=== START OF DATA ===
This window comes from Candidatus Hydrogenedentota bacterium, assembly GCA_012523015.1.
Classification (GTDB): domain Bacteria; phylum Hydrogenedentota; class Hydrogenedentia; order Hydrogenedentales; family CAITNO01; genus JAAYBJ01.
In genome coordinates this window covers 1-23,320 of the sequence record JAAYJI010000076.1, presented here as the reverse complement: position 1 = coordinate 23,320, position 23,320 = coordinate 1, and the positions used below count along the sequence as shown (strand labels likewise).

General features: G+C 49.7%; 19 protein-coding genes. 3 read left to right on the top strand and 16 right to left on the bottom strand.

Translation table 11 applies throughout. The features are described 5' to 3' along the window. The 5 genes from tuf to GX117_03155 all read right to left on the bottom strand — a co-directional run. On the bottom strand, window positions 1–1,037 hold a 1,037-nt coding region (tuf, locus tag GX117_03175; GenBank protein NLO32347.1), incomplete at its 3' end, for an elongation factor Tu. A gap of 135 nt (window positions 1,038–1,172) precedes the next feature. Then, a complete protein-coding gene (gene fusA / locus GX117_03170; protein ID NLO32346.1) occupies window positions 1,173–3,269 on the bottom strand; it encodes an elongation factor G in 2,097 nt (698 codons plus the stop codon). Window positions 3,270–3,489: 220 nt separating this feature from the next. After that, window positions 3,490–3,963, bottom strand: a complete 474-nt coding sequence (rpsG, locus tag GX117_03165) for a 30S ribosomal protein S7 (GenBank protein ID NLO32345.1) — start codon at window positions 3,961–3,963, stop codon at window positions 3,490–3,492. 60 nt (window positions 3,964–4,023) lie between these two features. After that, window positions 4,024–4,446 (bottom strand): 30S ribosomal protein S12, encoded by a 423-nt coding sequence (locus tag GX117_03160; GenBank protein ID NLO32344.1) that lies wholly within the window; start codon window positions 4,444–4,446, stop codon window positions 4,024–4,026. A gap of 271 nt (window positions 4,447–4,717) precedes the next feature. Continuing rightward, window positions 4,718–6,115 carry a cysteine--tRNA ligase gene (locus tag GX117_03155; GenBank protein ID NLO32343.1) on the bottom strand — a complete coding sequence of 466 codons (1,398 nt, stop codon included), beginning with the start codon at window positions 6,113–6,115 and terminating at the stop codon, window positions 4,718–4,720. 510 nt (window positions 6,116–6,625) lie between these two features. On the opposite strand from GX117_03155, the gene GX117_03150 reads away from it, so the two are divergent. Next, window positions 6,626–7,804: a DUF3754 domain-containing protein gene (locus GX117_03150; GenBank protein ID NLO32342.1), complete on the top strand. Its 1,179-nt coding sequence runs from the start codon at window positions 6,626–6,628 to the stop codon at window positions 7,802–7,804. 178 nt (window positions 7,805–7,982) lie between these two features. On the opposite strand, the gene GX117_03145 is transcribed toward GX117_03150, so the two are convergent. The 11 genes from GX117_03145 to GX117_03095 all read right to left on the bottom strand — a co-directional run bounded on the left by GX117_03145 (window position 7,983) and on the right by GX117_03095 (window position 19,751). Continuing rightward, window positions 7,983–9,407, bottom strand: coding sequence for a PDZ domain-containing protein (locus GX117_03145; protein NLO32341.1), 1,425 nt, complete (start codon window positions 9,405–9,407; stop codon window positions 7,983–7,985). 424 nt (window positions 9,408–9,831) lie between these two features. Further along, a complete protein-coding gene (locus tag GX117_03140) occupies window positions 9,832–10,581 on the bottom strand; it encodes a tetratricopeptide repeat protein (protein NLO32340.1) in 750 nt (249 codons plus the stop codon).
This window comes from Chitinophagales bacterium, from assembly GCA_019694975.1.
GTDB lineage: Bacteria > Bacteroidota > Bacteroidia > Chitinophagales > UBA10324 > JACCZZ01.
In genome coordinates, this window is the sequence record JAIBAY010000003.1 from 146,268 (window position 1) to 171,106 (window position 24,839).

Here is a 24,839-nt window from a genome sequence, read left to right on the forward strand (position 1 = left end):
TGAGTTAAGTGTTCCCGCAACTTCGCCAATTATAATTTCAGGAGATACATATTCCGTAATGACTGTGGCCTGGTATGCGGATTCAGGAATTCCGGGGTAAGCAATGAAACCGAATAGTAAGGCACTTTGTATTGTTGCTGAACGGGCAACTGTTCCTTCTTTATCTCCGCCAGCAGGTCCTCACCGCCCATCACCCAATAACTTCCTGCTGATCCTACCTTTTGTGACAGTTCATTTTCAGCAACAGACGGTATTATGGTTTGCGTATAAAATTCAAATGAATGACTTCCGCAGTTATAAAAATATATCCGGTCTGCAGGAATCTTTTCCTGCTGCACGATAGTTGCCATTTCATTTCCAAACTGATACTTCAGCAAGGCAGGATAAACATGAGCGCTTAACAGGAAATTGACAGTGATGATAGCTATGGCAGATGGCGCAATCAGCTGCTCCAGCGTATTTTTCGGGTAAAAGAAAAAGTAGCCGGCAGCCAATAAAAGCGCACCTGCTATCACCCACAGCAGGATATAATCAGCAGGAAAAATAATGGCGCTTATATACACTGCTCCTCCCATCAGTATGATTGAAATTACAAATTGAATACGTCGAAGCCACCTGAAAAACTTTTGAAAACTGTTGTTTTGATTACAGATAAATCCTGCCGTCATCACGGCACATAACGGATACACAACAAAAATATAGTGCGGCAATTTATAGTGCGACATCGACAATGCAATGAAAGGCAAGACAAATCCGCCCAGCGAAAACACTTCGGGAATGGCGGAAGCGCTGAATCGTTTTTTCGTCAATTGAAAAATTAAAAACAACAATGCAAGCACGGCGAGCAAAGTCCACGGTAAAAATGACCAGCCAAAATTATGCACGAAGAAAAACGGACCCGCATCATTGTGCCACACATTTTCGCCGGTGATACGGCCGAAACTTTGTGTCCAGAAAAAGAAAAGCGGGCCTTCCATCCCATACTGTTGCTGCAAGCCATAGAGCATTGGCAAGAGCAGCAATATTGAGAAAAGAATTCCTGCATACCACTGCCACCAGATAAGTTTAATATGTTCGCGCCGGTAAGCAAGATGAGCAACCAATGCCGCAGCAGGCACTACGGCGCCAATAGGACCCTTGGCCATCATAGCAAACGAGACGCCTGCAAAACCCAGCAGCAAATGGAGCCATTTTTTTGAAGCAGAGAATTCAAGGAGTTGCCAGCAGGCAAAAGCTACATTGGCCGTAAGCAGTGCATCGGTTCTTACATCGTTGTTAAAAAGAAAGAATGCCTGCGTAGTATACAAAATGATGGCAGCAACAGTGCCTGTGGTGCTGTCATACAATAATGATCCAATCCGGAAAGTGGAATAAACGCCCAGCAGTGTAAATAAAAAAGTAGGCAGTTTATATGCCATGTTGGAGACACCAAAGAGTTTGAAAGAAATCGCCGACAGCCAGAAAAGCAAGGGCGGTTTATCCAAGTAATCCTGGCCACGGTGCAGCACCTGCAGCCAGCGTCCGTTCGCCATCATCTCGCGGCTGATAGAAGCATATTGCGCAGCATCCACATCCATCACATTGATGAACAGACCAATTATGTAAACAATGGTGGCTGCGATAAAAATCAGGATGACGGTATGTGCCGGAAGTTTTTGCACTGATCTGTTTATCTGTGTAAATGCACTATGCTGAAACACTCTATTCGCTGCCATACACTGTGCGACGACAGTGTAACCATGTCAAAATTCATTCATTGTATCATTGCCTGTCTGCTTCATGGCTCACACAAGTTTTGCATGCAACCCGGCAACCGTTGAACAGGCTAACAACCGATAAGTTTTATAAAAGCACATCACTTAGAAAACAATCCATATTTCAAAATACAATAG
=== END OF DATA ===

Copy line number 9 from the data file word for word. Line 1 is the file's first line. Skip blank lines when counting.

Here is a 24,839-nt window from a genome sequence, read left to right on the forward strand (position 1 = left end):